When Cohen submitted her piece to Reports from the Field, she discussed with Clark how to publish it responsibly. “We had mutually decided that we would not name the person to avoid getting into legal trouble,” Cohen says. Throughout the editing process, which lasted four months, Cohen recalls, Clark was sympathetic. A day before Cohen’s publishing date, however, she received an email that VIDA had to hold her piece. Two weeks later, Cohen checked in. She was told that VIDA decided not to publish it due to “a conflict of interest.”
“I was angry,” Cohen says. With no explanation about what the supposed conflict of interest was from either Clark or VIDA, she sent her piece to Entropy.
“When VIDA wouldn’t run Hannah Cohen’s piece (later run on Entropy) due to a conflict of interest, I pretty much gave up on the idea of them as a safe literary space,” Kolleen Carney Hoepfner, a poet and Reports from the Field contributor, says. “I have no idea what’s going on at VIDA or Reports from the Field.”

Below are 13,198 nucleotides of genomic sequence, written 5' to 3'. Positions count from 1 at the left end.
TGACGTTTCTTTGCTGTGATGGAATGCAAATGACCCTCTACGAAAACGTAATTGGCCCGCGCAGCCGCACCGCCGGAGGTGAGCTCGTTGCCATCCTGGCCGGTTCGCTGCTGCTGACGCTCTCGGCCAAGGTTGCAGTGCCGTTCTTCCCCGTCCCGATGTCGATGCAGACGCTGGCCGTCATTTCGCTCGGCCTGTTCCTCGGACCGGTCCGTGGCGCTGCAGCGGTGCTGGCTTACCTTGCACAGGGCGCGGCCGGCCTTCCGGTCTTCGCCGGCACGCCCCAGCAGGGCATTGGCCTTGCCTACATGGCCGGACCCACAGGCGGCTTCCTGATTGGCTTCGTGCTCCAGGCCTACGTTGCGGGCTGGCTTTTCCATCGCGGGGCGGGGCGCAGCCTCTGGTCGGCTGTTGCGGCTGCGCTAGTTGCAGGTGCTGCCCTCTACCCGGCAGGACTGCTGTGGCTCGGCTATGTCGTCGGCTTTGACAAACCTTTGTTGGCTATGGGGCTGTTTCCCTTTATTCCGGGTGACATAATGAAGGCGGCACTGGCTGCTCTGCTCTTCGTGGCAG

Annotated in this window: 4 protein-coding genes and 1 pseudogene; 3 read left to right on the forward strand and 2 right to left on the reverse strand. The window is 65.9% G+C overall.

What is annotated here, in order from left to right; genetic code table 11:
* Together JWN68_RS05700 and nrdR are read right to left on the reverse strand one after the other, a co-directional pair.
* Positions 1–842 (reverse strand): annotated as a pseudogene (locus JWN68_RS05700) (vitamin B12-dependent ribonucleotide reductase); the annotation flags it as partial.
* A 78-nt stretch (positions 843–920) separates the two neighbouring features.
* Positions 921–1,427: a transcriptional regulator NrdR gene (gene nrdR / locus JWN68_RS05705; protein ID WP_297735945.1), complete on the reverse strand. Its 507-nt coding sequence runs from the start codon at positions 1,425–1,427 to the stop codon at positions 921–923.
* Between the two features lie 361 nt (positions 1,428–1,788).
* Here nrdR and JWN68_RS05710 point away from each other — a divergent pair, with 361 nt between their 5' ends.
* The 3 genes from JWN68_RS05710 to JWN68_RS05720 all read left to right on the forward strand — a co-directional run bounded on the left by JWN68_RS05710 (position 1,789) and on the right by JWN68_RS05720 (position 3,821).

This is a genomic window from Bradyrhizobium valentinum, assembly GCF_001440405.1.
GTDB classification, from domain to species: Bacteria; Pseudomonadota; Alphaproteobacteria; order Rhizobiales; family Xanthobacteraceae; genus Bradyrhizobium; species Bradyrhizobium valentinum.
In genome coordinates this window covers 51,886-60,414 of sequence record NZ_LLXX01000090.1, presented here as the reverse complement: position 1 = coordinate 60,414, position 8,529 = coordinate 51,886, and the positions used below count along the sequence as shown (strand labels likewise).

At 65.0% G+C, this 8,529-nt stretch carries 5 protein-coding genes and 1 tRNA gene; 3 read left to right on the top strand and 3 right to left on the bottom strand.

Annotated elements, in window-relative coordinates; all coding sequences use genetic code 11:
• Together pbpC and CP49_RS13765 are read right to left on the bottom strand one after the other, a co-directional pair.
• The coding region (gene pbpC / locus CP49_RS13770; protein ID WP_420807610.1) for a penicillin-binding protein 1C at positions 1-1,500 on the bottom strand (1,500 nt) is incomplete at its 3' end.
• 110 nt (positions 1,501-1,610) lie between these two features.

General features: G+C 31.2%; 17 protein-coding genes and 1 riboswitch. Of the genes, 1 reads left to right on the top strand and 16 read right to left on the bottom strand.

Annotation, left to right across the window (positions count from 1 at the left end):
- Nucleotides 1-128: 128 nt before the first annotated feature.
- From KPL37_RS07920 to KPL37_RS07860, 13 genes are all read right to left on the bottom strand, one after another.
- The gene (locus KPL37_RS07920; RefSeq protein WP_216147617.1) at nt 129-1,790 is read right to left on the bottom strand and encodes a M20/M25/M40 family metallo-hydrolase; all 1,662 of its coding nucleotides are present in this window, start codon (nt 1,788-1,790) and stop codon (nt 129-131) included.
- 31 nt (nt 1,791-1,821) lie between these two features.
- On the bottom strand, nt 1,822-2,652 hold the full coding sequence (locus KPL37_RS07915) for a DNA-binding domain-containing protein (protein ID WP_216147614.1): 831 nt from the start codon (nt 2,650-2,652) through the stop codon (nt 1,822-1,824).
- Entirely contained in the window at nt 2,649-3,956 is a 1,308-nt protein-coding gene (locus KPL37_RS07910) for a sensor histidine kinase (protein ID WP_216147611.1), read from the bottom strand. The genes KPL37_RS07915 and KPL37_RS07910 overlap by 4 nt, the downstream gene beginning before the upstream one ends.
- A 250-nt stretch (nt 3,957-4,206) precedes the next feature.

Our decision to suspend RFTF is not cause for alarm, but rather an important precaution at a very difficult time. VIDA will only offer this platform when we can once again guarantee the safety of all our contributors.
— VIDA (@VIDA_lit) December 11, 2018
Soon, criticism on social media ensued. On Twitter, VIDA shared a message that Reports from the field was on “temporary hiatus.” A few days later, Cohen received an email from VIDA apologizing and detailing the reasons for not publishing her piece: “One of VIDA’s former Board members is a faculty member at OSU and a graduate advisor to a student at The Journal named in the Reports from the Field,” editors wrote. (The message was shared with CJR.) “VIDA’s legal advisors were consulted, and they indicated that VIDA could be opening itself up for lawsuits, not only with regard to this piece but all Reports from the Fields.” A week later, VIDA announced on Twitter that Reports from the Field was suspended because of “unforeseen circumstances and legal concerns.”